However, nursing in the CF is changing...with the CF Nursing 2020 Initiative, we are moving back into a more clinical role.  New graduates must now complete 2 years of med/surg consolidation at a civilian hospital (Halifax, Valcartier, Ottawa, Edmonton, or Esquimalt).  Once you have completed your consolidation, you have the options  of going into specialities: Primary Care, Emergency/Critical Care, Operating Room, Mental Health, or Air Med Evac.  So in the very near future, "NOs in the military do more administration and other military activities then actual patient care nursing" will no longer be valid.

If you have any other questions, please feel free to PM me.
 

kincanucks

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5 years I think (4 years for each year of school, plus 1 - correct me if I am wrong)  so the whole deal will take 9 years.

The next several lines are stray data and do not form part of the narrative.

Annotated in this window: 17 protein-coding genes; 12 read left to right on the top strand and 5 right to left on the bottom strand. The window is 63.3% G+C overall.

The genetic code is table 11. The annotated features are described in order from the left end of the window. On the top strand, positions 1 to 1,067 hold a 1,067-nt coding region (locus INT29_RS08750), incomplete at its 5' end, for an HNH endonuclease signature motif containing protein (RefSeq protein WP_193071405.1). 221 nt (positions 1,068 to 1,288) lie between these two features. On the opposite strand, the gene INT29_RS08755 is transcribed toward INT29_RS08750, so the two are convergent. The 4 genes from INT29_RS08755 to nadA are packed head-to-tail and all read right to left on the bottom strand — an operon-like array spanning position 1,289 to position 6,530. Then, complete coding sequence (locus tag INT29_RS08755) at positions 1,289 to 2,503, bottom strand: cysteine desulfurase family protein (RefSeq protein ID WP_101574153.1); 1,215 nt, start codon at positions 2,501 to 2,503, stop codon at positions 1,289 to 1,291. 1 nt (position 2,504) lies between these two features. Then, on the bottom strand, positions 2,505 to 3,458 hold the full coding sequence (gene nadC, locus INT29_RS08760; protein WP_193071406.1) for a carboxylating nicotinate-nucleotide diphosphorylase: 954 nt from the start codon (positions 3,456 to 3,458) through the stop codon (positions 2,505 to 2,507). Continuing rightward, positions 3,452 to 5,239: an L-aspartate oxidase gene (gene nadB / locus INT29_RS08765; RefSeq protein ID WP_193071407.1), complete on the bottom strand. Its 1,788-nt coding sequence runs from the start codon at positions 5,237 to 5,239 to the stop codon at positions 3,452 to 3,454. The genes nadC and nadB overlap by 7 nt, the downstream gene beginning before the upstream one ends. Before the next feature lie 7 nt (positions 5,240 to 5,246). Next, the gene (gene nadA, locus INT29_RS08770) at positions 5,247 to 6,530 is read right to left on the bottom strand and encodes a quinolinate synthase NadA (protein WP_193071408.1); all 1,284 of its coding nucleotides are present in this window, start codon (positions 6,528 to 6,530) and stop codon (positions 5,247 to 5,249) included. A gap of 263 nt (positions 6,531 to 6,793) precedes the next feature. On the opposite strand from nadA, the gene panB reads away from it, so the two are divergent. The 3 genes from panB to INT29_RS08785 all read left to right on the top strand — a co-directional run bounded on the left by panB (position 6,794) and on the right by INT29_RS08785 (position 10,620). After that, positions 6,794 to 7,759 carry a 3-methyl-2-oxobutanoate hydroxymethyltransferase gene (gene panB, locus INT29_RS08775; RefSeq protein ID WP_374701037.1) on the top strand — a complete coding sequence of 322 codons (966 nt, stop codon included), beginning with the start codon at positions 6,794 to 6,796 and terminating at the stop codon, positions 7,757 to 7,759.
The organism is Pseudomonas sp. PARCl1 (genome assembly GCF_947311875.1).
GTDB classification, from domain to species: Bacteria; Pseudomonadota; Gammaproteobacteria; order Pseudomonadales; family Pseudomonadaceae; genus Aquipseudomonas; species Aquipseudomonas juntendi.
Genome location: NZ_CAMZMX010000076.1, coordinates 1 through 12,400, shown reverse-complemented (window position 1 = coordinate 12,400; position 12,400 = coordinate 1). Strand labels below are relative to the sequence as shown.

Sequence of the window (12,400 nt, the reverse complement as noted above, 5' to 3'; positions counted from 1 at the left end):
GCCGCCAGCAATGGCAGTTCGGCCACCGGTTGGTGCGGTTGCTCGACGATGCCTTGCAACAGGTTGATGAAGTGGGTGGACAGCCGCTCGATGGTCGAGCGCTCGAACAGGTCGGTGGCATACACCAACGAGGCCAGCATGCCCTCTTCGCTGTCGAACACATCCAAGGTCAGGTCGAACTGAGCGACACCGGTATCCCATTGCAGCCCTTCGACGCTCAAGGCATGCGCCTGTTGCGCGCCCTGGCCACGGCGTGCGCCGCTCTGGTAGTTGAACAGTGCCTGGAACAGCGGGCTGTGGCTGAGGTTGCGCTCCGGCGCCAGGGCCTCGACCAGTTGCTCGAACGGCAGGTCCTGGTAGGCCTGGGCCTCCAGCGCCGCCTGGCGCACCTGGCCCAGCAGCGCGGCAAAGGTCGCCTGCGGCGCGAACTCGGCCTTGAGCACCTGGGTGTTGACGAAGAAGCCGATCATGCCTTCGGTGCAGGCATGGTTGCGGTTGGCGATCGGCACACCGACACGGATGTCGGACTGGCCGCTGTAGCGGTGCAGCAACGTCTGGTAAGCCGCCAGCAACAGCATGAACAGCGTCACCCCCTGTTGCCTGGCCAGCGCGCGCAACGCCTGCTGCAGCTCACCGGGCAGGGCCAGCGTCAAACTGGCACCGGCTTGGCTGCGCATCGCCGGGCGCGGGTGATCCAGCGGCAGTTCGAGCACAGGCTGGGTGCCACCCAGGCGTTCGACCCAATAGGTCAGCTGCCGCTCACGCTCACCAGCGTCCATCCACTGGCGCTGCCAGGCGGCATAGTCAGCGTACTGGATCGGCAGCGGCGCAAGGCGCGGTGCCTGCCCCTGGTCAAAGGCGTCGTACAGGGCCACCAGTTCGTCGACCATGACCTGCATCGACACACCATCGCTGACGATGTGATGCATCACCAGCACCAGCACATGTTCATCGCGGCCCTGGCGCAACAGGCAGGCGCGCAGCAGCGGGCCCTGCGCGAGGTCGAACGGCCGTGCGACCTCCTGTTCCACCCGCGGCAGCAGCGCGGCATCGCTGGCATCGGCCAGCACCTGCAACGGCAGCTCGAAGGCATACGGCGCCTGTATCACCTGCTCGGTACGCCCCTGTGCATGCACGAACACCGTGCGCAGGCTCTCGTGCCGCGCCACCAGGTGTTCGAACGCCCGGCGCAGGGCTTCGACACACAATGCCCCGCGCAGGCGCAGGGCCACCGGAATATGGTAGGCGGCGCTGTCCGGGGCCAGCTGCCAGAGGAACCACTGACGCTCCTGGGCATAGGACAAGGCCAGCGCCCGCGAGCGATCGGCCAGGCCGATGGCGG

Doing the math the way you wrote it: 4 x 4 + 1 = 17.

You don't administer meds do you?

You get subsidized for 4 you owe 5, you get subsidized for 3 you owe 4 (still a nine year contract).
 
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17thRecceSgt

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herseyjh said:
A worry would be if you let the CF foot your bill you are then on the hook for 5 years I think (4 years for each year of school, plus 1 - correct me if I am wrong) so the whole deal will take 9 years.  

Not to sound rude but....

"on the hook"?

Not a very positive way to describe serving your country after they (possibly) have paid your way thru a university degree...I am hoping people are grateful and WANT to serve, which is why they would "let the CF foot their bill" in the first place...

::)
 

herseyjh

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Hmm, don't you love forums where people act rude?  I wondered why that is?  If I said that in front of you I am sure you would say something like 'don't you mean 1 year for each year of school?'  However, that is not the case, so why be constructive and clarify my typo when you can do that and be snide at the same time?